A Canada Day parade in Toronto?

People call me all the time and tell me that they want parades with Shriners. Shriners, Shriners, Shriners. It's all about Shriners. They don't want those damn Rotarians clogging up the street.

So according to the Star, Mayors Ford said on their radio show yesterday that they’d like to have a Canada Day parade in Toronto. I think that’s a great idea. In fact, it’s such a great idea that not only has someone else already thought of it, but they’ve been running the parade every year for more than fifty years. And sure enough, the East York Canada Day parade will be winding its way through the streets once again on Sunday. Not only does the event already exist, but Ford should know about it: he was there two years ago, despite his claim to have spent every Canada Day since 1867 at the cottage.

But just for laughs, I’d love to see a parade organized by Ford’s office. I imagine that the procession would be made up of developers, high school football players, and police in riot gear. All floats would be subway cars. Organization would consist of slapping up a crappy website and putting up a sign at Deco Labels inviting everyone to the celebration. The parade would be held in a park because streets are for cars. Giorgio Mammoliti would take video of all attendees to ensure that no one is misbehaving and/or naked. Of course, the parade wouldn’t cost taxpayers a penny because private sector partners are lining up around the block to pay for it. Ford couldn’t tell us who, but trust him, there are dozens of sponsors all frothing at the mouth to spend the money. After hearing that community groups were planning to show up and celebrate, Ford would take to Facebook and his radio show to beg Ford Nation to show up and drown out all the pinko fascist commies. And, of course, Ford himself would miss the entire spectacle: he’d be at the cottage.

Future mayoral material

The Star has been running a series of articles about the sights and history along the 501 streetcar route.  Today’s installment is an online quiz that asks readers to identify intersections along the route based on clues about nearby buildings or infrastructure. I scored seven out of ten (once again, my relative lack of detailed knowledge of the west end does me in), which makes me a Torontophile on the Star‘s grading scale, just one grade below master Google cheat. But the best thing about the scale is the wonderful snark reserved for those who get just one or two answers correct:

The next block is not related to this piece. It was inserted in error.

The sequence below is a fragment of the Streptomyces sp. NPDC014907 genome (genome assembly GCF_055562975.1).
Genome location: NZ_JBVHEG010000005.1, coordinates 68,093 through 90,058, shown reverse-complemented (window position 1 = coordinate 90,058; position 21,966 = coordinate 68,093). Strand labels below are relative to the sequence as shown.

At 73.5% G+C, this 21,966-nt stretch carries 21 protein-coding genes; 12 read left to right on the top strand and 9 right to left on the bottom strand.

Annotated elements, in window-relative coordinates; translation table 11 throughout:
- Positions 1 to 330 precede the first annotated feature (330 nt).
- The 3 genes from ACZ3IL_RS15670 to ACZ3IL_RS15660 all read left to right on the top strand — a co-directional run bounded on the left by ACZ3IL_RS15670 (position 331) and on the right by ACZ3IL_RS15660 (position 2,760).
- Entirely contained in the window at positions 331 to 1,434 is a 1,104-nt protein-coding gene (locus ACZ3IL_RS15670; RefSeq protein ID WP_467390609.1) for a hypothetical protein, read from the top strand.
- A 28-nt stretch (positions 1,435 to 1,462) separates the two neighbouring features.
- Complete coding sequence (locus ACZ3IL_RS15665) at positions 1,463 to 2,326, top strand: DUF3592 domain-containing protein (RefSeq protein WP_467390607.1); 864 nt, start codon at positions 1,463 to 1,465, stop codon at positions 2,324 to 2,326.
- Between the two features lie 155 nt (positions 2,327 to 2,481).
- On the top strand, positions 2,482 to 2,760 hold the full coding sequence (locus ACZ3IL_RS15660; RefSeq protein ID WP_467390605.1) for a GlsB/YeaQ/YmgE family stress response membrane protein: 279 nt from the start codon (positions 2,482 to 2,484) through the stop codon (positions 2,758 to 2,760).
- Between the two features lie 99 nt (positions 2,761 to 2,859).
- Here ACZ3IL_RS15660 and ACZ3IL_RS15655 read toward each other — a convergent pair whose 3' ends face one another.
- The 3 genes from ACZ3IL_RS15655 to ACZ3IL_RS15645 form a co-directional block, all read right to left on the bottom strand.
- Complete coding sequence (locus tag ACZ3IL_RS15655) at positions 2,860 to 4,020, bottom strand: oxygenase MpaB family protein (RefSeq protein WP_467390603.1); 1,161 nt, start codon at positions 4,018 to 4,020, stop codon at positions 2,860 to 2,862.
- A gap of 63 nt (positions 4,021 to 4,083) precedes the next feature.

Future Mayor, slightly better than Vancouverite

I guess that having actually ridden the 501 means that I’m just not mayoral material. I’d agree with that sentiment judging by the current administration at City Hall, but I sincerely hope that we’ll have learned our lesson by the next election.

When is it acceptable to delay someone's commute?

I always marvel at how it’s okay for non-car commuters to suffer “minimal impact” to their travel times, but if a car commuter suffers the same “minimal impact,” everyone screams like it’s the end of the world.

I believe that the language people use says a lot about their beliefs and intentions, so I find it interesting that someone like Rob Ford, in the two quotes linked above, basically sits on opposite sides of the congestion fence at the same time. In defending TTC cuts (or as he calls them, “service level modifications”), he co-opts the reasoning of cycling advocates who defend bike lanes, saying that a few extra seconds of waiting isn’t a big deal. But in his case, he’s applying it to transit riders instead of drivers. It’s a perfect example of windshield perspective: delaying my commute by a few seconds is a travesty; but it’s okay if it happens to those other people. All those buses and bikes just get in my way anyway.

My guess is that Ford will always rail against congestion while simultaneously taking actions that will only make it worse, all in the vain pursuit of saving a few seconds and/or dollars. The only question is how long this council will let him get away with it.

If I knew then what I know now…

…I would have taken a picture of Rob Ford campaigning at the East York Canada Day Parade last year, where he was glad-handing the crowd instead of kicking back at the family cottage where he says he’s spent Canada Day for the last 30 years.

Granted, he could have gone up to the cottage after the parade, but his claim that July 1 is some sort of inviolable family cottage getaway is pretty tenuous.